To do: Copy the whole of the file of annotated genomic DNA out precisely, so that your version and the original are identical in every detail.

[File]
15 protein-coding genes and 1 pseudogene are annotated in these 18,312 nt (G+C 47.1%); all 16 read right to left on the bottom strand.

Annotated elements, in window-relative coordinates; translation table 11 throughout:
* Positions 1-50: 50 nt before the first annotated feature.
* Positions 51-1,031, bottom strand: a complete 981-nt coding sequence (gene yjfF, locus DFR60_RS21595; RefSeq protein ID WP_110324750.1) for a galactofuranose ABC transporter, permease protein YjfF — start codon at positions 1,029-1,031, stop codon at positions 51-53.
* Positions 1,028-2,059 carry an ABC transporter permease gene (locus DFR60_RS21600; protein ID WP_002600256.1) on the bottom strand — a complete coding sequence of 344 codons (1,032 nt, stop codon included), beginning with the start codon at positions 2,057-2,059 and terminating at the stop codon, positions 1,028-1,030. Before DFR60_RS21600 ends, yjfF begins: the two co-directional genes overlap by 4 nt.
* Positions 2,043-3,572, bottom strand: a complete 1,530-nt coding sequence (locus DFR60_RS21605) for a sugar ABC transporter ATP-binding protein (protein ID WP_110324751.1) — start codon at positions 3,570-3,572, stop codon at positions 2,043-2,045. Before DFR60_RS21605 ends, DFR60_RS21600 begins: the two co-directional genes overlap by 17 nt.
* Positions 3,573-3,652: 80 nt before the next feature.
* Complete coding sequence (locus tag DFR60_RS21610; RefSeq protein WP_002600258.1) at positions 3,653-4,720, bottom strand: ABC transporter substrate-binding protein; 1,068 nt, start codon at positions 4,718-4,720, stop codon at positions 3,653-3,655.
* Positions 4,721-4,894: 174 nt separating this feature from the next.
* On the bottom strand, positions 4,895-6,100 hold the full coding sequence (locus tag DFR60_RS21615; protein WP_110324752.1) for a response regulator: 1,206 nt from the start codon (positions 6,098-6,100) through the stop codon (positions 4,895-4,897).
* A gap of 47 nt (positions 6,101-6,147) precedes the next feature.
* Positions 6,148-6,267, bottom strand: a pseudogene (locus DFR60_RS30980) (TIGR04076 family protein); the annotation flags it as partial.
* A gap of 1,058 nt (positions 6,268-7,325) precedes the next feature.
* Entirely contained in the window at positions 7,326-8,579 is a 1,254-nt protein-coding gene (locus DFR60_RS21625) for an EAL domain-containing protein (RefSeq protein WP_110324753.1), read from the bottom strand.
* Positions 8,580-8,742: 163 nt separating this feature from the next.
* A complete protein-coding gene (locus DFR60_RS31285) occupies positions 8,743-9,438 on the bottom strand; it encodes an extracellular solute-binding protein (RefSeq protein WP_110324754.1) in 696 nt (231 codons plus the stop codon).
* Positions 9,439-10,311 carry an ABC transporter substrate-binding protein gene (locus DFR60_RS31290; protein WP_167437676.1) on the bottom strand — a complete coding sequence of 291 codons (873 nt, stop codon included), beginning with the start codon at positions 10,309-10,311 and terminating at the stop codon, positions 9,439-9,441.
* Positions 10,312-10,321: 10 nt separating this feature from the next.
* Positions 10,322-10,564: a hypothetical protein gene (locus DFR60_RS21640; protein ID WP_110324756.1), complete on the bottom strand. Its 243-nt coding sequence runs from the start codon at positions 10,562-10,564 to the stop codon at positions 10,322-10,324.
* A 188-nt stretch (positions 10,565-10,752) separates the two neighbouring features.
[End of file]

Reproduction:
15 protein-coding genes and 1 pseudogene are annotated in these 18,312 nt (G+C 47.1%); all 16 read right to left on the bottom strand.

Annotated elements, in window-relative coordinates; translation table 11 throughout:
* Positions 1-50: 50 nt before the first annotated feature.
* Positions 51-1,031, bottom strand: a complete 981-nt coding sequence (gene yjfF, locus DFR60_RS21595; RefSeq protein ID WP_110324750.1) for a galactofuranose ABC transporter, permease protein YjfF — start codon at positions 1,029-1,031, stop codon at positions 51-53.
* Positions 1,028-2,059 carry an ABC transporter permease gene (locus DFR60_RS21600; protein ID WP_002600256.1) on the bottom strand — a complete coding sequence of 344 codons (1,032 nt, stop codon included), beginning with the start codon at positions 2,057-2,059 and terminating at the stop codon, positions 1,028-1,030. Before DFR60_RS21600 ends, yjfF begins: the two co-directional genes overlap by 4 nt.
* Positions 2,043-3,572, bottom strand: a complete 1,530-nt coding sequence (locus DFR60_RS21605) for a sugar ABC transporter ATP-binding protein (protein ID WP_110324751.1) — start codon at positions 3,570-3,572, stop codon at positions 2,043-2,045. Before DFR60_RS21605 ends, DFR60_RS21600 begins: the two co-directional genes overlap by 17 nt.
* Positions 3,573-3,652: 80 nt before the next feature.
* Complete coding sequence (locus tag DFR60_RS21610; RefSeq protein WP_002600258.1) at positions 3,653-4,720, bottom strand: ABC transporter substrate-binding protein; 1,068 nt, start codon at positions 4,718-4,720, stop codon at positions 3,653-3,655.
* Positions 4,721-4,894: 174 nt separating this feature from the next.
* On the bottom strand, positions 4,895-6,100 hold the full coding sequence (locus tag DFR60_RS21615; protein WP_110324752.1) for a response regulator: 1,206 nt from the start codon (positions 6,098-6,100) through the stop codon (positions 4,895-4,897).
* A gap of 47 nt (positions 6,101-6,147) precedes the next feature.
* Positions 6,148-6,267, bottom strand: a pseudogene (locus DFR60_RS30980) (TIGR04076 family protein); the annotation flags it as partial.
* A gap of 1,058 nt (positions 6,268-7,325) precedes the next feature.
* Entirely contained in the window at positions 7,326-8,579 is a 1,254-nt protein-coding gene (locus DFR60_RS21625) for an EAL domain-containing protein (RefSeq protein WP_110324753.1), read from the bottom strand.
* Positions 8,580-8,742: 163 nt separating this feature from the next.
* A complete protein-coding gene (locus DFR60_RS31285) occupies positions 8,743-9,438 on the bottom strand; it encodes an extracellular solute-binding protein (RefSeq protein WP_110324754.1) in 696 nt (231 codons plus the stop codon).
* Positions 9,439-10,311 carry an ABC transporter substrate-binding protein gene (locus DFR60_RS31290; protein WP_167437676.1) on the bottom strand — a complete coding sequence of 291 codons (873 nt, stop codon included), beginning with the start codon at positions 10,309-10,311 and terminating at the stop codon, positions 9,439-9,441.
* Positions 10,312-10,321: 10 nt separating this feature from the next.
* Positions 10,322-10,564: a hypothetical protein gene (locus DFR60_RS21640; protein ID WP_110324756.1), complete on the bottom strand. Its 243-nt coding sequence runs from the start codon at positions 10,562-10,564 to the stop codon at positions 10,322-10,324.
* A 188-nt stretch (positions 10,565-10,752) separates the two neighbouring features.